‘Mummy, I’m Gonna Be On TV’.

Following last week’s post, Disassociation, I thought I’d tell you about something I did this week to help boost my confidence.

One of my oldest friends is a brilliant and successful (clever dude that he is) casting agent. He was actually my first ever boyfriend, aged 15 and we’ve remained friends for the last 20+ years. He casts most of the ads you see on TV as well as a whole host of other things like music videos etc and is one of those people who had a plan and stuck to it and made a success of his life. How do people do that?

My friend, Mike, sent me a message explaining that he was casting in Manchester for a Cadbury’s ad and would I like to come along? What proceeded was approximately 6 hours of him coaxing and cajoling me, explaining how little was actually required and how easy it would be.

The part would be well paid and being broker than broke, I was so tempted but my confidence was screaming ‘you cannot do this, they’ll all laugh at you, you’ll be rubbish’. Blah blah blah. You may be familiar with that kind of cr*p yourself.

Now, you may be thinking, ‘didn’t you do some kind of theatre degree?’. Well, no. I did a performance art degree which was very artsy and self-involved and confusing (in the best way). It was the greatest time of my life, but a performance art degree in now way prepares you for TV. Want to watch something bonkers about politics and sexual revolution, I’m your girl. Need me to be Cashier No. 2 and I’m a jibbering wreck.

Mike finally won me over when he said Teddy could come too if he wanted as he was also casting a child for the ad. Somehow this swayed it for me. I knew I’d feel much braver with him there. Isn’t it strange, that my child being there would make me feel more able to do something that 6 hours before I felt totally ill equipped for?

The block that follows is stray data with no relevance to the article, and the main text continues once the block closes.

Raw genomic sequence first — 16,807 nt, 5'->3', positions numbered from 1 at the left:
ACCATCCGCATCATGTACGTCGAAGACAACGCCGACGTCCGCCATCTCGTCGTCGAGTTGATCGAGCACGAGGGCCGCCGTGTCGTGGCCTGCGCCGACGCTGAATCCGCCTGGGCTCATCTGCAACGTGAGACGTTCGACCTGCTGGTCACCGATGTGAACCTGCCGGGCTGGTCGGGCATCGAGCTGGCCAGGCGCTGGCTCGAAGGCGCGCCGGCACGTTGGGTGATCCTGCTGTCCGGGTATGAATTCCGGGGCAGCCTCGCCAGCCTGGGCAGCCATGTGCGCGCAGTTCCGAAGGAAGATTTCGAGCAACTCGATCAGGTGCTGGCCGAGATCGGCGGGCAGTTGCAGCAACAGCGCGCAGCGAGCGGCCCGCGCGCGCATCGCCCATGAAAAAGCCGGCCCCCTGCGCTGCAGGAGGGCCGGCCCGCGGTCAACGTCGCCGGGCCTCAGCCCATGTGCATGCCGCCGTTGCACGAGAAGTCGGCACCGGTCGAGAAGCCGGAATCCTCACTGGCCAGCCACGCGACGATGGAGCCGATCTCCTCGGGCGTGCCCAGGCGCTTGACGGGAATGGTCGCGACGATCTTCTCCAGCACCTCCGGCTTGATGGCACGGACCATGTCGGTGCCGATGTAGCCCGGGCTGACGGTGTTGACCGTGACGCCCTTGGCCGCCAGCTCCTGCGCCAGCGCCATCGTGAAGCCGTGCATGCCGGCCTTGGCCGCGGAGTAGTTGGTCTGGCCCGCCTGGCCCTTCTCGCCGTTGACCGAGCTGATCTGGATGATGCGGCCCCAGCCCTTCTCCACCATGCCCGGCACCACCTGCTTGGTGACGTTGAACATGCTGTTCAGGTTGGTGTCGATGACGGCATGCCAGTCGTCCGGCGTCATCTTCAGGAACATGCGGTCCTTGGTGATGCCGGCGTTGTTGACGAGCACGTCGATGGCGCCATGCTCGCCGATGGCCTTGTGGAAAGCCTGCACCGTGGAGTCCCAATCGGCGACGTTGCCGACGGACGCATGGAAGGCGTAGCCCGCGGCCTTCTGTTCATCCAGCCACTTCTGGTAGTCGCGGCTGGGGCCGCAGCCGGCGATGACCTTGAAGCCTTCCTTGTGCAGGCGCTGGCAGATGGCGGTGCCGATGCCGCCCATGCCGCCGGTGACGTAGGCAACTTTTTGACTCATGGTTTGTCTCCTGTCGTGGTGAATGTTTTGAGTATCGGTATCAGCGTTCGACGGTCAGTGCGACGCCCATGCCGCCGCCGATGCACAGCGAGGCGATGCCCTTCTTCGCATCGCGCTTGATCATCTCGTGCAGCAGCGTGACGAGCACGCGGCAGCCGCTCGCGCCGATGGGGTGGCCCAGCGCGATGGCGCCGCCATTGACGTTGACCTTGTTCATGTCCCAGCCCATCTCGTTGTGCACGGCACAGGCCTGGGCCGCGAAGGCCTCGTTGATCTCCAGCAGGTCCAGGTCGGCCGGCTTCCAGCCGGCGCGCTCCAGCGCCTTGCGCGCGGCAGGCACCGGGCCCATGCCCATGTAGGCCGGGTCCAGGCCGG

I spoke with Teddy and he loved the idea. People often assume Teddy is shy and perhaps a bit of a scaredy cat, but he’s not. He may not be boisterous or extroverted but he’ll give most things a go. So the next day, Teddy and I traipsed into the city centre and headed to Eden Studios, which is nicer than my house. There were plenty of people waiting their turn, a mix of children and women. Hearing us arrive, Mike came out to greet us, wrapping us in big hugs and making sure Teddy was ok. I felt sorry for everyone else in the waiting room who at this point must’ve thought they’d had a wasted trip because we were clearly good mate’s with the casting agent. Little did they know, we had absolutely zero experience or ability.

The casting itself was fun. I wasn’t nervous at all which took me by surprise. I was just chatting and messing about with a friend who’s seen all sides of me before so there was nothing to be embarrassed about. Teddy was also quietly very confident and comfortable. He took direction so well and wasn’t at all phased by the camera or the screens. Mike is great at putting people at ease, that’s his job, but even so, Teddy handled it all fantastically for a five year old.

I was so proud of us both. It was a big deal for me to even say yes, let alone actually go through with something that made me so nervous and Teddy, well, watching him ‘act’ made my heart burst – as it has done a million times since he was born.

Teddy is super excited to be on TV. We haven’t necessarily got the part and if I was a betting girl, I’d bet my house that we won’t get it. There were far more qualified and capable people there but it was an adventure that we went on together and that in itself is enough.

I showed Teddy about bravery in the face of nerves. But it was Teddy who really taught me something. He showed me how to just say yes, without overthinking; that life is about grabbing new experiences by the horns and going for it.

I’m not expecting to get the part but I am so glad we did it. The money would be incredible, we desperately need it, but I’m just happy that I pushed myself and eternally grateful for friends who encourage me to do things that scare me but ultimately help to build my confidence a little bit at a time.

If you’re stuck, or anxious or not putting yourself forward for things, I urge you to do something that makes you uncomfortable because it will do the most for your self esteem. It will never be as bad as you think. It will be better. It will be rewarding. You can do it.

For now, cheers, Mike. We’ll await our cheque.

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